People in the engine room of the music industry – studios, venues, festivals, any place where music is being made – are working in conditions where emotions may be high, hours may be long, green rooms may be small, and alcohol is often used as a social lubricant or a way to pass the time. These are the conditions of the workplace. 

To everyone working in the industry – you know the conditions. We’re all passionate about music and regularly in awe of the talent around us. But if the artist’s job is to feel deeply and be vulnerable enough to create moving music, yours must be to help them professionally and personally, without crossing boundaries and taking advantage of them. 

Right now is an opportunity to assess yourself honestly and reflect on how you conduct yourself in those environments. If you can’t work in those conditions while preserving the dignity of those around you, now is the time to either find another work environment that you can handle yourself in, or make use of the various resources and procedures being put in place by SoundCheck Aotearoa and other initiatives to educate yourself and change behaviours. This goes for everyone, industry-wide.

Men in the music industry have been operating in a safety-in-numbers scenario since forever. Young women, takatāpui, and other minorities stepping fresh into the music industry do not have that safety. Yes it’s a hard knocks career choice. Everyone needs to be ready to have their ego checked and confidence crushed, or the opposite – great success, fans at their feet, whatever. Either way artists are up for some head-messing times and need to learn to deal with that, hopefully with good support around them. What nobody should have to deal with ever – under any circumstance – is sexual harassment.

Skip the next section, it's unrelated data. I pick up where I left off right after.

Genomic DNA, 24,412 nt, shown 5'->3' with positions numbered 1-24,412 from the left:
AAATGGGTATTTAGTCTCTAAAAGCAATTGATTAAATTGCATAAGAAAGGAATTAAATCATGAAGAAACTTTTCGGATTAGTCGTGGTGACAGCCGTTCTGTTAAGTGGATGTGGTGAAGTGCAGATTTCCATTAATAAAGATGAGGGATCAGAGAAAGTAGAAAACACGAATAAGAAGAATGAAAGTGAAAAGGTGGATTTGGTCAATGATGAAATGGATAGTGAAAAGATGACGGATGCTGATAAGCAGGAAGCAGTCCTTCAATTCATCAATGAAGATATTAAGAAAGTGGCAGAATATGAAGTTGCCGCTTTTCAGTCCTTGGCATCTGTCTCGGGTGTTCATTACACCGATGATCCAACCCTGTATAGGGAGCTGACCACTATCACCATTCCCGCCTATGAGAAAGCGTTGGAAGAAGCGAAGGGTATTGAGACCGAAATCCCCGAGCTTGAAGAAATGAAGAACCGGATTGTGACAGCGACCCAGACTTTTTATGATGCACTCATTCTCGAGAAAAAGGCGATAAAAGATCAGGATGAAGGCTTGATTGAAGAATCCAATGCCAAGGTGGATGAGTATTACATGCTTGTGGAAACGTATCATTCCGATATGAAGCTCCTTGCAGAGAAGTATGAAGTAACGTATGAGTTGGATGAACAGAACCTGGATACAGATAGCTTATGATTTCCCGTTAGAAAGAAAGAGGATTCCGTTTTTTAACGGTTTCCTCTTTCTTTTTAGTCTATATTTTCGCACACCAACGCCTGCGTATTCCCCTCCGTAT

We need better behaviour from those who hold power now, but ultimately we need more diversity in those positions of power so that the music industry as a whole can thrive and reap the benefits of different perspectives. Innovation in both business and creativity will follow – there is plenty of research to back this up. It requires active and conscious change, and the transfer of some power from the restricted group who hold it now to others who don’t look or think like them. We’ve been talking about this and failing to affect change for a very long time, but it can and must be done. 

• Learn about boundaries and consent. If you can’t operate within those boundaries don’t operate.

• Do not accept the transgression of those boundaries from anyone you work with. If you see or hear something don’t let it slide. 

• Check on people. If you suspect someone is being made to feel uncomfortable – ask them if they’re ok. 

• Do your best to be in the right, but always be ready to be wrong. If someone tells you a behaviour is not acceptable to them, no matter how small, don't get defensive – learn from it. 

• Diversify your workplace. If you need another person, actively seek candidates from different backgrounds, with different perspectives. 

• Speak to professionals who can help you achieve these goals – there are plenty. Do not rely on musicians and others in your own industry to teach you. That is unpaid labour and surprise – we aren’t psychologists or HR pros and probably don’t even have the tools you really need. 

• Don’t make public statements without taking private action.

Imagine a music industry without women, non-binary, rainbow community, differently-abled, Māori, and other ethnic minorities. Imagine if the artists demographically reflected the “industry”. No one wants that. It’s boring. You could say goodbye to most of the acts we’ve all been enjoying at festivals this summer for starters – the ones who have been helping EVERYONE in the industry recover the losses of last year. Without an interesting array of people the music suffers. Make it safe for them. Safety – it’s the very minimum every human being deserves.